X-O Manowar #1
Blades and Open Fields
Written by: Robert Venditti
Penciled by: Cary Nord
Inked by: Stefano Gaudiano
Coloring by Moose Baumann
Lettering by: Dave Lanphear
Published by: Valiant
Cover Price: $3.99
Warning! This review contains quite a few spoilers!
While there have pretty much always been comic companies other than Marvel and DC, ever since the early 60’s, the Big Two have pretty much had a stranglehold on the industry. Even now, most of the comic news coverage typically focuses on Marvel and DC. Sure, Dark Horse, Dynamite, Image, Boom, IDW and other companies seem to have carved out a nice niche for themselves, but their books still have a difficult time cracking the top of the sales figures. For March 2012, only one “indy” book landed in the top 50, and that was Image’s Saga #1.
But, that wasn’t the case when I started reading comics in the early 90’s. There were two companies that not only were making big news headlines, but often found themselves at the top of the sales lists. One of those companies, Image, is still around. The other was Valiant.
Admittingly, back then, I was more of an Image man. Image’s flashy art and storytelling really appealed to me as a teenager. Valiant seemed much more about building long term stories and deep characterization, which just wasn’t what I was looking for. Valiant always had a lot of interesting looking series, but none that I ever considered “must buy”. But, when I heard that Valiant was coming back, I was really curious to see what they were all about.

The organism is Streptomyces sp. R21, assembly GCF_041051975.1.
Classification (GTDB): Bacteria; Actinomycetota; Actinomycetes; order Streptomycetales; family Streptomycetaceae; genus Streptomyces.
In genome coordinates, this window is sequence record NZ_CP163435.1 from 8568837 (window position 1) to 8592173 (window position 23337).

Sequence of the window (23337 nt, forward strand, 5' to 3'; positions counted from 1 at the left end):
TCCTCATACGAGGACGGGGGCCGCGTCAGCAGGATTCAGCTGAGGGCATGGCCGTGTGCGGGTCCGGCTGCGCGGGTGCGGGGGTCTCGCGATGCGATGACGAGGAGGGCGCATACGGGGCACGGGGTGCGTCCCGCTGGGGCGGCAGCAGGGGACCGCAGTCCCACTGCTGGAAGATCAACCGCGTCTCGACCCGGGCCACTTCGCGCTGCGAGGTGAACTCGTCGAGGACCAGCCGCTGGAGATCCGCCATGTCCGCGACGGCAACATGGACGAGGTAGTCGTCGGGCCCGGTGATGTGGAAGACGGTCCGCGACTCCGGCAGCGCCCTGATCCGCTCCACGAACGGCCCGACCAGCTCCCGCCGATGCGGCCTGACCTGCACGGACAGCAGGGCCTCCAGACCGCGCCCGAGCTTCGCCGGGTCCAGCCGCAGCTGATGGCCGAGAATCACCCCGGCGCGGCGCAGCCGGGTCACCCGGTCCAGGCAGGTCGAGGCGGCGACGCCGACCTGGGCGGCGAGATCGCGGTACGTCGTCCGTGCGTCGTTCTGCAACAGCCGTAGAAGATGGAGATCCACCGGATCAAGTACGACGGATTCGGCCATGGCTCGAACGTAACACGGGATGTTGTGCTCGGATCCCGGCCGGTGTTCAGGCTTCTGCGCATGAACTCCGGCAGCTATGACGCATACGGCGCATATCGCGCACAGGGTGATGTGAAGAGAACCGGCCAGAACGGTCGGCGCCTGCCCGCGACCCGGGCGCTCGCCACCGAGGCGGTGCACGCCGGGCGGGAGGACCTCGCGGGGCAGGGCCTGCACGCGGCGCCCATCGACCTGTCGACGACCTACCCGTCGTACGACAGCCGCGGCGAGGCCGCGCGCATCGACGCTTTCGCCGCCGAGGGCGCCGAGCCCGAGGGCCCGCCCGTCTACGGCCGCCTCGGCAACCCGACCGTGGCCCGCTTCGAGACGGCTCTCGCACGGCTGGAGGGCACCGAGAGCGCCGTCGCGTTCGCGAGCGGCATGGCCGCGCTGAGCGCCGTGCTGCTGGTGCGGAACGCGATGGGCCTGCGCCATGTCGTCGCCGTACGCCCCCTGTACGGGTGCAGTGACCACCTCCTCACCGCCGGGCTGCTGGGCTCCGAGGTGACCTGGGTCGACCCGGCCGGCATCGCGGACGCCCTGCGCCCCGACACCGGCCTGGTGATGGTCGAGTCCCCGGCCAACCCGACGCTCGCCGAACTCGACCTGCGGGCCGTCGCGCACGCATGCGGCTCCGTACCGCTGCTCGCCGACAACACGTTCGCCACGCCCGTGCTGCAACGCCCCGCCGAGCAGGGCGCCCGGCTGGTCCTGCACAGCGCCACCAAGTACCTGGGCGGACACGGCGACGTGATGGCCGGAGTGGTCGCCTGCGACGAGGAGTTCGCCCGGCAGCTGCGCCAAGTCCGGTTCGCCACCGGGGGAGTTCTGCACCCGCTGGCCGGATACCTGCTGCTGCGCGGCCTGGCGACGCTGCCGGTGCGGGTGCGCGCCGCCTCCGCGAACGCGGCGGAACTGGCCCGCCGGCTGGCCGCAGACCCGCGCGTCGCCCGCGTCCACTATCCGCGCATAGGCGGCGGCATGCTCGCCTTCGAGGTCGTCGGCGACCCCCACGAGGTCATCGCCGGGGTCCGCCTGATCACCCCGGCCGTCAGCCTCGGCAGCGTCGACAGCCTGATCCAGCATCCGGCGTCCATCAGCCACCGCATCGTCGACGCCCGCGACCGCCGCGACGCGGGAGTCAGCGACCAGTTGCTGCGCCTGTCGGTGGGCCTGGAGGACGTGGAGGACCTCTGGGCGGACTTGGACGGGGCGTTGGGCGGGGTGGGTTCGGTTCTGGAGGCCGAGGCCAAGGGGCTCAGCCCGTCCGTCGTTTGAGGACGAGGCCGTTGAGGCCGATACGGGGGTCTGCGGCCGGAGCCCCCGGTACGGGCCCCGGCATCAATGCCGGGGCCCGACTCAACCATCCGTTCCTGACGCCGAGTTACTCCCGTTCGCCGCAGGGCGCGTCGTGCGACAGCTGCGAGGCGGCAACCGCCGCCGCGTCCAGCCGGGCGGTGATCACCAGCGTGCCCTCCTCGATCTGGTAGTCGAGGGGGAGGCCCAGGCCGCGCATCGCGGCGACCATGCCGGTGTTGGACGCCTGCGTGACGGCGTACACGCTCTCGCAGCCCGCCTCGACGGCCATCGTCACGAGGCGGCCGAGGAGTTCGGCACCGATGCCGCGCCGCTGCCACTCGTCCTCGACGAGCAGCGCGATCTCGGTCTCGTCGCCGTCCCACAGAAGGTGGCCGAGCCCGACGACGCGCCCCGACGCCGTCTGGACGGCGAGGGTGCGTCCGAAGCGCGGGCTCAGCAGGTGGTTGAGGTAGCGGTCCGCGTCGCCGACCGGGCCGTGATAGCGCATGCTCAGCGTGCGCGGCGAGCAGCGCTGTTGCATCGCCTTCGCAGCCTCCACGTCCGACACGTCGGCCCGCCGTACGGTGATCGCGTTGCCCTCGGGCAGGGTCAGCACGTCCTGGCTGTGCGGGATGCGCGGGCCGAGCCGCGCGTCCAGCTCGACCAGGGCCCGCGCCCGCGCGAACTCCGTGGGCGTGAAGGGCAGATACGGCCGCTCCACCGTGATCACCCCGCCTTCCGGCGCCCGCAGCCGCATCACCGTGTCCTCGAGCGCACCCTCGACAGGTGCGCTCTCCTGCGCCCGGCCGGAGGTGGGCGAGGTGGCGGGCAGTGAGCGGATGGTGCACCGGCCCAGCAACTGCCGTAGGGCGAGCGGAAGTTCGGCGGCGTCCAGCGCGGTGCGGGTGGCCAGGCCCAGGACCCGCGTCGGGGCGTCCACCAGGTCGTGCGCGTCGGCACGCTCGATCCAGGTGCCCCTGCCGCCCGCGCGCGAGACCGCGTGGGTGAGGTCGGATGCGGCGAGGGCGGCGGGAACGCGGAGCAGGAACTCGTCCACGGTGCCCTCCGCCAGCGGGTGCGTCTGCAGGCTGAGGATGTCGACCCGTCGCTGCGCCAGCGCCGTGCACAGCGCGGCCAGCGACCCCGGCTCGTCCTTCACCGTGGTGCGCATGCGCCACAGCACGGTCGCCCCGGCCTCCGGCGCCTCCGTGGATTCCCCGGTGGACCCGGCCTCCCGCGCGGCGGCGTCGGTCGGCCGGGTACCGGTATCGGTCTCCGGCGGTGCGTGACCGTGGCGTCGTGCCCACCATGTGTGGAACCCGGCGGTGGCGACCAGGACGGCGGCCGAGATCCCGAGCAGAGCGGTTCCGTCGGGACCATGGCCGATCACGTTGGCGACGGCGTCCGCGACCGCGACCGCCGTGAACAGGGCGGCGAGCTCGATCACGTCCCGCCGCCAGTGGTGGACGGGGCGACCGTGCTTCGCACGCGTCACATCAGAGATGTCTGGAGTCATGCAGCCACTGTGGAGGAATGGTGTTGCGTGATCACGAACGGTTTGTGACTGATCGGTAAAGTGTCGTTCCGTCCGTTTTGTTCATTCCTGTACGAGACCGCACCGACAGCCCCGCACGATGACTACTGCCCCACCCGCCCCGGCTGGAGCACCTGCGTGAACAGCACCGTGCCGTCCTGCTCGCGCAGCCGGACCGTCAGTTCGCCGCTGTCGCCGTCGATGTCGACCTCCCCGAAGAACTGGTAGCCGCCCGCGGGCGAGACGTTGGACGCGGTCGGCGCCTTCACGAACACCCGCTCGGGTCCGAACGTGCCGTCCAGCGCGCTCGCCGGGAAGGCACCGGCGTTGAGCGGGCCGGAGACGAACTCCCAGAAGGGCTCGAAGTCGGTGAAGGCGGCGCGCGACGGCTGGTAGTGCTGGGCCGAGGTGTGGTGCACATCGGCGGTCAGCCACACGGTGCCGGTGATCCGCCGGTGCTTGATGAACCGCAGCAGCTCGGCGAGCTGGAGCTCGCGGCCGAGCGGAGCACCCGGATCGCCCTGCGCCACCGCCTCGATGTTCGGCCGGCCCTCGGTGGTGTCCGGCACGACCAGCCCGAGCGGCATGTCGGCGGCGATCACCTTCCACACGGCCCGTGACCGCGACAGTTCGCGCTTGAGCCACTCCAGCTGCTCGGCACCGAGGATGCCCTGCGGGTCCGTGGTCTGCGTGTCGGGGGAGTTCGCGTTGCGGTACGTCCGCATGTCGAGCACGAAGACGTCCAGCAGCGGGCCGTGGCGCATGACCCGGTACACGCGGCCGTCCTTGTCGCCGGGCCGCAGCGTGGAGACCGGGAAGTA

Having never read an issue of X-O Manowar, this book was not at all what I was expecting. I went in expecting to see a futuristic hero wearing alien battle armor, and instead the story starts in 402 AD and features a pretty gory battle betwen Romans and Visigoths. Even the opening page threw me, as it was a quick recap of what life was like in 402 AD, and how the economy worked.
As the issue progresses, it subtly starts throwing some science fiction elements at the reader, showing aliens kidnapping children and replacing them with shapeshifter sleeper babies. By the time, the X-O Manowar armor is introduced to the reader, you have been completely primed for it, though you are still looking to find your balance and understand exactly what’s going on here. It made for a very compelling read; there was just enough mystery to keep the reader curious without ever feeling completely left out.
Plus, even though a lot of the comic was action scenes and it ended on a cliffhanger, you never feel like you got ripped off. This comic was definitely worth its $3.99 cover price.
Robert Venditti not only puts together an exciting story here, but he also quickly manages to give the readers a lot of little glimpses at all the characters and the setting. The weaponry of the time is shown in amazing detail, and even though there is a lot of fast-moving action, we still get plenty of small character moments, like Aric’s inspiring battle speech, and his father’s comment that “You have my fine looks, boy, but you have your mother’s temper.” Even the aliens get some solid characterization, as we see their willingness to sacrifice lives to try and figure out how the X-O armor works. Right up front, we understand what our heroes and our villains are all about.